For much of much of my career, I’ve worked in the non-profit setting, but I’ve also spent a great deal of time in the for-profit sector, including having the privilege to run my own business.This makes some suggest that I’m quite versatile. I am…but the real truth is, the most successful non-profit organizations and the most successful for-profit businesses are run with the same basic business principles and should be managed in exactly the same way with some obvious revenue/tax exceptions.
I raise this issue because I often run into people who have misconceptions about the inner workings of a non-profit. Somewhere along the line they’ve come to believe that the administration, the oversight, the day to day operations, is run a little less tight than its for-profit counterpart. Now they could be making mention of these things as merely something they’ve seen, but sometimes it’s the case that boards and committees have a lax view of how a non-profit organization needs to be managed.
Here’s the problem. When non-profit leadership takes on the attitude that we can cut corners, we don’t need to run a tight ship, that the quality of our work can be the bare minimum, we can be guaranteed that this non-profit will not be around for very long. Every non-profit should be managed with the mindset of a for-profit business….as if its your money to lose, not someone else’s. So, there are some myths about non-profit management that really need to be addressed:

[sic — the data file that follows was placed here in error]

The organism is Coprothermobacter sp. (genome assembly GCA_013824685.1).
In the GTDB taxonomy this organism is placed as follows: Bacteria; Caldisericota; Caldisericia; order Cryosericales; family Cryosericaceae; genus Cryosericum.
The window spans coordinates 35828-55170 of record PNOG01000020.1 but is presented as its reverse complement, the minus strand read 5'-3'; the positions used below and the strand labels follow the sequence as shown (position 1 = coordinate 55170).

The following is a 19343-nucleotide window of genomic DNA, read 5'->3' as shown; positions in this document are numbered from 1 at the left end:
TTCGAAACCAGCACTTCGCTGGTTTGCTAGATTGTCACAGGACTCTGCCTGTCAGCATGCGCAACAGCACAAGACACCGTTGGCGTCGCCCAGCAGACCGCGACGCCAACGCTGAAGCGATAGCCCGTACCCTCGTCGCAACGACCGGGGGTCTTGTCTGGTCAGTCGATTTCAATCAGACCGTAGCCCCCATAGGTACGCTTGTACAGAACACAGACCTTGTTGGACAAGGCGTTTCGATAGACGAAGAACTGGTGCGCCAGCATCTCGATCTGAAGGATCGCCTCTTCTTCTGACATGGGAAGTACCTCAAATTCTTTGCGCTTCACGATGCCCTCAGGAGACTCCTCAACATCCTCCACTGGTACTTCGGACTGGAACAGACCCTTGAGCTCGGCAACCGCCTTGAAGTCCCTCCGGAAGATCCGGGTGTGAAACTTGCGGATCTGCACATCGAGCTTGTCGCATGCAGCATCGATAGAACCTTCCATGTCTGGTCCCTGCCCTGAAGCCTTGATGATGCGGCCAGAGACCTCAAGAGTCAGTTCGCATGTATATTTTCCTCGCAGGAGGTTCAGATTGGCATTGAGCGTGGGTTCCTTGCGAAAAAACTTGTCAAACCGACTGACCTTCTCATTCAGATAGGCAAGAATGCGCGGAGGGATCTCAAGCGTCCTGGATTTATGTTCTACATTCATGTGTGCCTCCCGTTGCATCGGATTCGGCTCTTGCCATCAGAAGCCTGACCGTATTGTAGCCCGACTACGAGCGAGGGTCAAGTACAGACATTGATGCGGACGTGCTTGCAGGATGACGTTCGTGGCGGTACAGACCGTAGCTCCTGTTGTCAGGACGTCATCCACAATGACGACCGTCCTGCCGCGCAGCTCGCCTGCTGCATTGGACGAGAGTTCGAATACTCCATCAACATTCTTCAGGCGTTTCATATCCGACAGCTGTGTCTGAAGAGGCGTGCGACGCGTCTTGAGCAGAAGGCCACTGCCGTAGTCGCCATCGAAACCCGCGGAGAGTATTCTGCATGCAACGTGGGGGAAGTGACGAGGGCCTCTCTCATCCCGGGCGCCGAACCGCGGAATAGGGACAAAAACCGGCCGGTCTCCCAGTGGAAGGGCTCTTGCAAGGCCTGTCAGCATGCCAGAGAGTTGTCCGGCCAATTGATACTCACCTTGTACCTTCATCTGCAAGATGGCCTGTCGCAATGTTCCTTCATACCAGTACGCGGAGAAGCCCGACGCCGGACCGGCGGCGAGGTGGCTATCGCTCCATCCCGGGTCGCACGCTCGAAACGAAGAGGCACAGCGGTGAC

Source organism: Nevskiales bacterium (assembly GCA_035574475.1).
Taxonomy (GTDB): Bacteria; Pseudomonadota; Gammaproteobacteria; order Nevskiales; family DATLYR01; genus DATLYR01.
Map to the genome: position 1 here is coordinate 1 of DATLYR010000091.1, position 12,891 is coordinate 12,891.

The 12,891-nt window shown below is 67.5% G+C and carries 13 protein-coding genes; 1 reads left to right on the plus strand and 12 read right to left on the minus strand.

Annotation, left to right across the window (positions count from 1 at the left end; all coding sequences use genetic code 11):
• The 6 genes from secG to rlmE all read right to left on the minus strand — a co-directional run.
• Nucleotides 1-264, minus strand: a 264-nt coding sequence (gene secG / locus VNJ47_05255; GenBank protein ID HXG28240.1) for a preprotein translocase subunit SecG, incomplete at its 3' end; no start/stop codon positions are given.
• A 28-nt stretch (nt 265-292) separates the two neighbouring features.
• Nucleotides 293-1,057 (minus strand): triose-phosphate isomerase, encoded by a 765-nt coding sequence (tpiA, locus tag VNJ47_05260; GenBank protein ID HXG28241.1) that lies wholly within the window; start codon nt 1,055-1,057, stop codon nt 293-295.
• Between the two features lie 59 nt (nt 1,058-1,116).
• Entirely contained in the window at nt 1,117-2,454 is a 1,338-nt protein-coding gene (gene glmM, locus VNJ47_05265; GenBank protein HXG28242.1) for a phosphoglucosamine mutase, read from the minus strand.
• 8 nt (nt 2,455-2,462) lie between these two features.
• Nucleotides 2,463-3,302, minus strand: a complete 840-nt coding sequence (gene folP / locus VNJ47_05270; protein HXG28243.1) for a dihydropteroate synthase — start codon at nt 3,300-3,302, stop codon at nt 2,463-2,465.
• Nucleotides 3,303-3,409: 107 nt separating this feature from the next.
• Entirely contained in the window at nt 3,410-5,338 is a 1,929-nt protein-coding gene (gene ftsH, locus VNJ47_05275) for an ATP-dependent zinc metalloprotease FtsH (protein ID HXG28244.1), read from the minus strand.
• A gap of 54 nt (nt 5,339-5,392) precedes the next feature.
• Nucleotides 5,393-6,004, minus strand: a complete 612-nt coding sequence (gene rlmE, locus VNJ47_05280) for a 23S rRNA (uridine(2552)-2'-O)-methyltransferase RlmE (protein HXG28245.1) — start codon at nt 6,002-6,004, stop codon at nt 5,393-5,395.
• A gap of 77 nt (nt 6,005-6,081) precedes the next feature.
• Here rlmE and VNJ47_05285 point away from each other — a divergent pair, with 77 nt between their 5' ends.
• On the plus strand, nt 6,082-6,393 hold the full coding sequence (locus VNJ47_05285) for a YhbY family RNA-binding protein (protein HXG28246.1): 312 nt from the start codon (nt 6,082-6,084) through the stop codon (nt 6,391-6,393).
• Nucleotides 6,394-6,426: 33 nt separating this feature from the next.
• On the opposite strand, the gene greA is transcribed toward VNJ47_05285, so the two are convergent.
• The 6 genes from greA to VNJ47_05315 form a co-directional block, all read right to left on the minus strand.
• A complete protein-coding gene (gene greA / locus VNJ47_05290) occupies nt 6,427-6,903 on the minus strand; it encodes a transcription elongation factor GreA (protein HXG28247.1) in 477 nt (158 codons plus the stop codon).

Myth #1: Overhead should be avoided or kept at a bare minimum.
Of course there isn’t a non-profit or for-profit business anywhere that should practice the use of excessive overhead or spending. For all practical purposes….why? But where the non-profit struggles a bit differently than their for-profit counterpart is the belief that they should do without or with antiquated equipment so that all of their dollars can be poured back into their mission. The problem with this way of thinking is the belief that the mission is even achievable without working computers, usable phone lines, or adequate office space. The more effective an organization is, the easier it is to persuade donors to invest more. But effectiveness is dependent on efficiency, and having the right equipment and the right people is how things are going to happen.
Myth #2: Non-profits can’t have money in the bank at the end of the year.
I almost spit out my drink when someone told me that an experienced non-profit executive actually believes this. There is no IRS rule stating that at the end of the fiscal year, they have to start with a zero balance in their bank accounts. This isn’t the first time I’ve heard this sentiment in all honesty. It comes out in a variety of forms such as “we can’t have a savings account with a lot of money in it because we are a nonprofit.” Please have money in the bank at the end of the year so you have something to work with. So sad that this even has to be addressed as a serious myth….but I’ll move on…
Myth #3: Non-profits cannot make a profit.
Another widely believed myth. So let’s set the record straight on this. If your organization that supports, for example, suicide prevention, and wants to sell t-shirts to create more awareness for the cause, your organization can do that.